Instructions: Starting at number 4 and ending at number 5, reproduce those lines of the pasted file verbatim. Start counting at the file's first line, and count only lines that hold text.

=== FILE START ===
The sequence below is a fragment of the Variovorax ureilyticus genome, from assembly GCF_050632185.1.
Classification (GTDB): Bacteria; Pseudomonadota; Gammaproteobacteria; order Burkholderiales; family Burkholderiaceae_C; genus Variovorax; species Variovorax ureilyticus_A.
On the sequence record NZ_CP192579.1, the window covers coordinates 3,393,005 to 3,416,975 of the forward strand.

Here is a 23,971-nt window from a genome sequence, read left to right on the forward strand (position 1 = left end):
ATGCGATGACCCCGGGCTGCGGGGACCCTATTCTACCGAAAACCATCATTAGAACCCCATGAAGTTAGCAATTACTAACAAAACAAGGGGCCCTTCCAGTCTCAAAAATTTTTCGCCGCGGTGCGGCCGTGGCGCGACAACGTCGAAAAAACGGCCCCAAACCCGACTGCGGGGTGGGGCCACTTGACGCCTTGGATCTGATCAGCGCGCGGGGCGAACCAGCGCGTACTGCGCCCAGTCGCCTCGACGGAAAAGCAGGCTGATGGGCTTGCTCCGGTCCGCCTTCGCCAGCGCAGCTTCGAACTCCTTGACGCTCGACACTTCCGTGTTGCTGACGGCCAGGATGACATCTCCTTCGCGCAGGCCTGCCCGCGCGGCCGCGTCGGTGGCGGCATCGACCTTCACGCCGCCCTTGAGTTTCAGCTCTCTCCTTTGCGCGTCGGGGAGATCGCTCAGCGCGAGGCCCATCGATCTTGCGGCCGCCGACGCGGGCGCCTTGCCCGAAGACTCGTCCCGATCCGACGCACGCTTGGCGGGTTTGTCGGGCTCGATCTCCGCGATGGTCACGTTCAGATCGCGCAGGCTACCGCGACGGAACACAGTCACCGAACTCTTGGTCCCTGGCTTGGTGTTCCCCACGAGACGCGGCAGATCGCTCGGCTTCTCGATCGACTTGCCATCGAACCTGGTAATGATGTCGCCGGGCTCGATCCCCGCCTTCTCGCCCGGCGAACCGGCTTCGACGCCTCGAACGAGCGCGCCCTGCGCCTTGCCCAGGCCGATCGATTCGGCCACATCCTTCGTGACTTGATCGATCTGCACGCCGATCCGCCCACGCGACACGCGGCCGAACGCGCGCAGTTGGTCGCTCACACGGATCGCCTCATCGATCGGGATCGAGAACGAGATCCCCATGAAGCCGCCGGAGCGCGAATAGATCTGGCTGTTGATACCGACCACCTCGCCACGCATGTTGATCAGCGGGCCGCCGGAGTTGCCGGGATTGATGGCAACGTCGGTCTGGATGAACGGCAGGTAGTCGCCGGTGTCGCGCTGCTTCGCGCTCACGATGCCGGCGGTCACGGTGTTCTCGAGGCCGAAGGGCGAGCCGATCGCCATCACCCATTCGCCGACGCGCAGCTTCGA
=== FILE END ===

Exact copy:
Here is a 23,971-nt window from a genome sequence, read left to right on the forward strand (position 1 = left end):
ATGCGATGACCCCGGGCTGCGGGGACCCTATTCTACCGAAAACCATCATTAGAACCCCATGAAGTTAGCAATTACTAACAAAACAAGGGGCCCTTCCAGTCTCAAAAATTTTTCGCCGCGGTGCGGCCGTGGCGCGACAACGTCGAAAAAACGGCCCCAAACCCGACTGCGGGGTGGGGCCACTTGACGCCTTGGATCTGATCAGCGCGCGGGGCGAACCAGCGCGTACTGCGCCCAGTCGCCTCGACGGAAAAGCAGGCTGATGGGCTTGCTCCGGTCCGCCTTCGCCAGCGCAGCTTCGAACTCCTTGACGCTCGACACTTCCGTGTTGCTGACGGCCAGGATGACATCTCCTTCGCGCAGGCCTGCCCGCGCGGCCGCGTCGGTGGCGGCATCGACCTTCACGCCGCCCTTGAGTTTCAGCTCTCTCCTTTGCGCGTCGGGGAGATCGCTCAGCGCGAGGCCCATCGATCTTGCGGCCGCCGACGCGGGCGCCTTGCCCGAAGACTCGTCCCGATCCGACGCACGCTTGGCGGGTTTGTCGGGCTCGATCTCCGCGATGGTCACGTTCAGATCGCGCAGGCTACCGCGACGGAACACAGTCACCGAACTCTTGGTCCCTGGCTTGGTGTTCCCCACGAGACGCGGCAGATCGCTCGGCTTCTCGATCGACTTGCCATCGAACCTGGTAATGATGTCGCCGGGCTCGATCCCCGCCTTCTCGCCCGGCGAACCGGCTTCGACGCCTCGAACGAGCGCGCCCTGCGCCTTGCCCAGGCCGATCGATTCGGCCACATCCTTCGTGACTTGATCGATCTGCACGCCGATCCGCCCACGCGACACGCGGCCGAACGCGCGCAGTTGGTCGCTCACACGGATCGCCTCATCGATCGGGATCGAGAACGAGATCCCCATGAAGCCGCCGGAGCGCGAATAGATCTGGCTGTTGATACCGACCACCTCGCCACGCATGTTGATCAGCGGGCCGCCGGAGTTGCCGGGATTGATGGCAACGTCGGTCTGGATGAACGGCAGGTAGTCGCCGGTGTCGCGCTGCTTCGCGCTCACGATGCCGGCGGTCACGGTGTTCTCGAGGCCGAAGGGCGAGCCGATCGCCATCACCCATTCGCCGACGCGCAGCTTCGA